Find your house 43/90

Posted by PastTense Jan 18, 2020

My daughter and I were talking about which house we would be in at Hogwarts.  She’s very smart so, Ravenclaw all the way.  I thought about all of us Exers; hanging out here in cyber-Hogwarts.  Here is my take on how to spot the Houses here.

Hufflepuff: Listens with empathy to all whining and withdrawal agony.  Offers recipes for excellent chocolate chip cookies. 

Ravenclaw:  Explains the physical component of your withdrawal.  Suggests healthy snacks.  Always remembers your quit date

Slytherin: Exposes the excuses you tell yourself.  Won’t accept defeat and challenges you to maintain your quit

Gryffindor: Always ready to cheer your success.  First to pledge every morning.  May have many years of quit but keeps coming back


We need all of us and I'm glad you're here



Almost done with day 8

Posted by brittneyd.rice Jan 18, 2020

Its a strange feeling to know you never want to smoke again, yet your body and mind think you do. I belong to a Facebook group for people quitting and I constantly see people saying "quitting again" and I do not ever want to have to do this again. My old habit of smoking wont seem to let me go.  I even dreamt of smoking last night. I basically lay here all day because everything I do reminds me of smoking and I just dont want to feel terrible. Please understand I am fully determined to continue my new lifestyle, I just really need to figure out how to continue living my life while being a non smoker. I made it through hell week and I was really hoping things would be much better but instead they are just slightly better. I fear this is going to take much much longer than i'd hoped.


NOPE saved

Posted by green1611 Jan 18, 2020

My friend and me use to meet, once a while, like once in year or so,  over cup of tea/coffee and cigarettes. The meetings used to go for couple of hours. (in between couple of cigarettes are smoked) 


I met him after long time yesterday, and he asked me do you want to have one cigarette? (our earlier way of meeting?) I said no, he urged, nothing happens by one cigarette, I had also quit smoking, but let's have today, and enjoy our olden golden days with tea/coffee and cigarette. 


I asked my self quickly..

Do you want to restart smoking? 

Do you want to get into same slavery you had earlier before quit?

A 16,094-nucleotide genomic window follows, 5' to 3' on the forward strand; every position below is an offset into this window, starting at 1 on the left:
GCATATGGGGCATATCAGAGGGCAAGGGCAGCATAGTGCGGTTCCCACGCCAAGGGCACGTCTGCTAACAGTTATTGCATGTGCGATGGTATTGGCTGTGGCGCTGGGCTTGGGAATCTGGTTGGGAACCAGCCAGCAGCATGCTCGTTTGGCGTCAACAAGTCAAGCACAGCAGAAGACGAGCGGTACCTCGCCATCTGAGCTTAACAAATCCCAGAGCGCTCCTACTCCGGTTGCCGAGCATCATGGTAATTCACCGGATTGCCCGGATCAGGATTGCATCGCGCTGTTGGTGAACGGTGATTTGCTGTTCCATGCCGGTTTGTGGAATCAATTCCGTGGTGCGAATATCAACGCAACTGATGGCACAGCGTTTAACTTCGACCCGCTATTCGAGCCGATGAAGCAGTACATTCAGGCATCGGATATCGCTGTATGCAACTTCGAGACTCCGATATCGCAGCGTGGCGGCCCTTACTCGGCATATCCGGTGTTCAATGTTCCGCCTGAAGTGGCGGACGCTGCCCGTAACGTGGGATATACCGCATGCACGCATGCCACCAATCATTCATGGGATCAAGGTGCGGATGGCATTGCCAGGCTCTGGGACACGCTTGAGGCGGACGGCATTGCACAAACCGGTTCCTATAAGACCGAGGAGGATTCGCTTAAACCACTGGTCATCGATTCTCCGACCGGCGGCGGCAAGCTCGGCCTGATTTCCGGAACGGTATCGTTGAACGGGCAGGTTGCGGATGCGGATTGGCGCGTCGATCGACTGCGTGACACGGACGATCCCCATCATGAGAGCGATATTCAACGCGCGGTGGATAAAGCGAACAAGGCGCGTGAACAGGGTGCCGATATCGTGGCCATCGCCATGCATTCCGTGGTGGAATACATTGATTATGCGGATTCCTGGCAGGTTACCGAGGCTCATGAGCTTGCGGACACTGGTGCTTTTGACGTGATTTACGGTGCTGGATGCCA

Do you feel you will be better off after smoking couple of cigarettes, and then back to quit again?

Do you want risks associated with smoking "sword of the Damocles?


The answers to above questions were and no.


Few quitters  like to taste the cigarette after long quit, only because they want to know how it tastes now? they have curiosity if it tastes same? and secondly they are confident, that they have gone through quit once, so they can quit again, hence does not matter couple of cigarettes today, "I can overcome future urge" overconfidence though.


If it is clear that I do not want to smoke again, then why go for couple of puffs now? is not that going back to addiction?


Hence NOPE..


My understanding of NOPE !



I stayed away from one puff and also convinced my friend to be away. We had multiple cups of tea and coffee, and had good meeting.


Still mulling  42/90

Posted by PastTense Jan 17, 2020

I’m still mulling over the significance of accountability.

I took a walk at lunch and it was 25 degrees with wind blowing at 20 miles an hour. It was so cold, my ears hurt. Why on earth didn’t I stay indoors like I had some common sense? Simple; my daughter just invited me to join her step challenge group through Fitbit. There are now 6 of us in the group and I, through some fluke of luck, am in the lead. There is just no way I could cancel my walk if other people could see it.

I suppose a grown-up should be accountable to themselves. I know that I am not. I need the peer pressure (or perceived peer pressure) of other people to help boost me to action. Either that, or a really clever excuse. Maybe I’m just a spoiled, entitled brat. Maybe I’m about average and most folks could use a nudge in the right direction.

I will say this; the more visible I am, the more accountable I feel. Challenging myself to write 90 blogs has increased my visibility substantially – and also my determination to crush this addiction once and for all.

Thank you for keep me accountable